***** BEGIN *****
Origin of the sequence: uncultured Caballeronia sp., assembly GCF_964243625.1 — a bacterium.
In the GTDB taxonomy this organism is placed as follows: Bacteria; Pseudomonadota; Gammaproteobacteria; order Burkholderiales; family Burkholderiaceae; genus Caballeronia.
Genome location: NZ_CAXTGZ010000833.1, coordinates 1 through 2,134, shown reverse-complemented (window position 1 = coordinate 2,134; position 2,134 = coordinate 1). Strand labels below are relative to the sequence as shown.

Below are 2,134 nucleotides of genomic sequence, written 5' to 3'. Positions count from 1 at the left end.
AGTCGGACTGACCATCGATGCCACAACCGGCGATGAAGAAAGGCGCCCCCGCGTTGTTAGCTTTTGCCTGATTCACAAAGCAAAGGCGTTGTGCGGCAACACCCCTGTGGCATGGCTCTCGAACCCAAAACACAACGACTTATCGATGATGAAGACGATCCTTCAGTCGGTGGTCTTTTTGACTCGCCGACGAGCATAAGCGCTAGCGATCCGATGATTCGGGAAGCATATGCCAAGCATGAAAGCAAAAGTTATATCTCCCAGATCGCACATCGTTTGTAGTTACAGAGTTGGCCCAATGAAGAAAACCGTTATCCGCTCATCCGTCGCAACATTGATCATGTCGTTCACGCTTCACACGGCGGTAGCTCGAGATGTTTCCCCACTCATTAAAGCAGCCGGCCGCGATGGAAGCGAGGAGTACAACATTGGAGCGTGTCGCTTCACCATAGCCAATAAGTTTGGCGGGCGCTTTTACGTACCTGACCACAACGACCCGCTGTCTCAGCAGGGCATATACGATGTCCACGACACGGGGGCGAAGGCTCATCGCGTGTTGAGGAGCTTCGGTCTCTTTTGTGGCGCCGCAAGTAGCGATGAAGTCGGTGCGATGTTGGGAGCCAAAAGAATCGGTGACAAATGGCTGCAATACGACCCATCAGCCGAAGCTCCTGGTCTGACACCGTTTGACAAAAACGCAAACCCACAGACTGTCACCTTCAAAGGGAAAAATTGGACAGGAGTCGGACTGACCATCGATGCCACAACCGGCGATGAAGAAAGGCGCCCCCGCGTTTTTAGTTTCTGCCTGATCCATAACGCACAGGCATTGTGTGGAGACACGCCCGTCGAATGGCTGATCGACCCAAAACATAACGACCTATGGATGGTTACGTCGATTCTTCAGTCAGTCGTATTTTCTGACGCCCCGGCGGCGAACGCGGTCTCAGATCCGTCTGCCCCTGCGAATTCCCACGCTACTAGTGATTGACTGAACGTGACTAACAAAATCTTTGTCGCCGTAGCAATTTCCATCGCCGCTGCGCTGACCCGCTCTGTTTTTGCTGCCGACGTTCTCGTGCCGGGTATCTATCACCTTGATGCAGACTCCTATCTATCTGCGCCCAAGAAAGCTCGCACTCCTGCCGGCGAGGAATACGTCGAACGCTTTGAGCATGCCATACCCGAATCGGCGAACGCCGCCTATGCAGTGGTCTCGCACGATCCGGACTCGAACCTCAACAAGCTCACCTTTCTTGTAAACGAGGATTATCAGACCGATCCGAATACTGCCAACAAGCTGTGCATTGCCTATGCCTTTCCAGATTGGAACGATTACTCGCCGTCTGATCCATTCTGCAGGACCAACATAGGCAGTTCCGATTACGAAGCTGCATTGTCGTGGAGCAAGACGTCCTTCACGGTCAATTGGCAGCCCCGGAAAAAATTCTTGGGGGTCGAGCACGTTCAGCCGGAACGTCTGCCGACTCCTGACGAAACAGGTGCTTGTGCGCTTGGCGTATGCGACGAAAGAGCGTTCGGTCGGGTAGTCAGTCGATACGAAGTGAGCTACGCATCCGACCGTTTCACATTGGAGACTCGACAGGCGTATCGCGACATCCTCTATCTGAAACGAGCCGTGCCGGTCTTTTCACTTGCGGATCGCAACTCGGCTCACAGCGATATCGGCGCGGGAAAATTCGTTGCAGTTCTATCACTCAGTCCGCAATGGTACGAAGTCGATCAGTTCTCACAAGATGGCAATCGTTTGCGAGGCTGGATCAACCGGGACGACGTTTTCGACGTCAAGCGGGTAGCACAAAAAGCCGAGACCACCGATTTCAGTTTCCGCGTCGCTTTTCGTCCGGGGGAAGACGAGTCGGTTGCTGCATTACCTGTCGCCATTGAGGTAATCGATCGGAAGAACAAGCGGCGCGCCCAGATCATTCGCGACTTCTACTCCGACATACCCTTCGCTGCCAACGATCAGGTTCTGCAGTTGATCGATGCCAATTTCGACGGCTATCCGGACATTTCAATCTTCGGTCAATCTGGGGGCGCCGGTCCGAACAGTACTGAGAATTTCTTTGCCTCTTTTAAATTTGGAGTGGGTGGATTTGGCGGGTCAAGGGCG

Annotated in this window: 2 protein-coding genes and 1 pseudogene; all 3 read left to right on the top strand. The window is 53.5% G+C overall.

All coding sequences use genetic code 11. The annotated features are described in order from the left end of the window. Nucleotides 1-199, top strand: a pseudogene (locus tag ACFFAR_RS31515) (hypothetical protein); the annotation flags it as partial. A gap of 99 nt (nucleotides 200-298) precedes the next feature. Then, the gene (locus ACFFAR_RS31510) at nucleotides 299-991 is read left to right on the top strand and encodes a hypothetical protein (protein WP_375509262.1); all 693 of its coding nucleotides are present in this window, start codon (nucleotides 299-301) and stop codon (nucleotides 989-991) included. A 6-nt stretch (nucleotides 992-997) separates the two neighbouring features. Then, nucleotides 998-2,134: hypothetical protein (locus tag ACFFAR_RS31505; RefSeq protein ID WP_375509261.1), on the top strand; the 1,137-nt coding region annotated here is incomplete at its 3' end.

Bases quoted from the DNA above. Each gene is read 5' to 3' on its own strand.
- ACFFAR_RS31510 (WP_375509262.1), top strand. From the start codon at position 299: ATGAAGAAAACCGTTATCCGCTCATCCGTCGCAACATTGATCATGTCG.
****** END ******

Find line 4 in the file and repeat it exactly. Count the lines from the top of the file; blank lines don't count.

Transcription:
Below are 2,134 nucleotides of genomic sequence, written 5' to 3'. Positions count from 1 at the left end.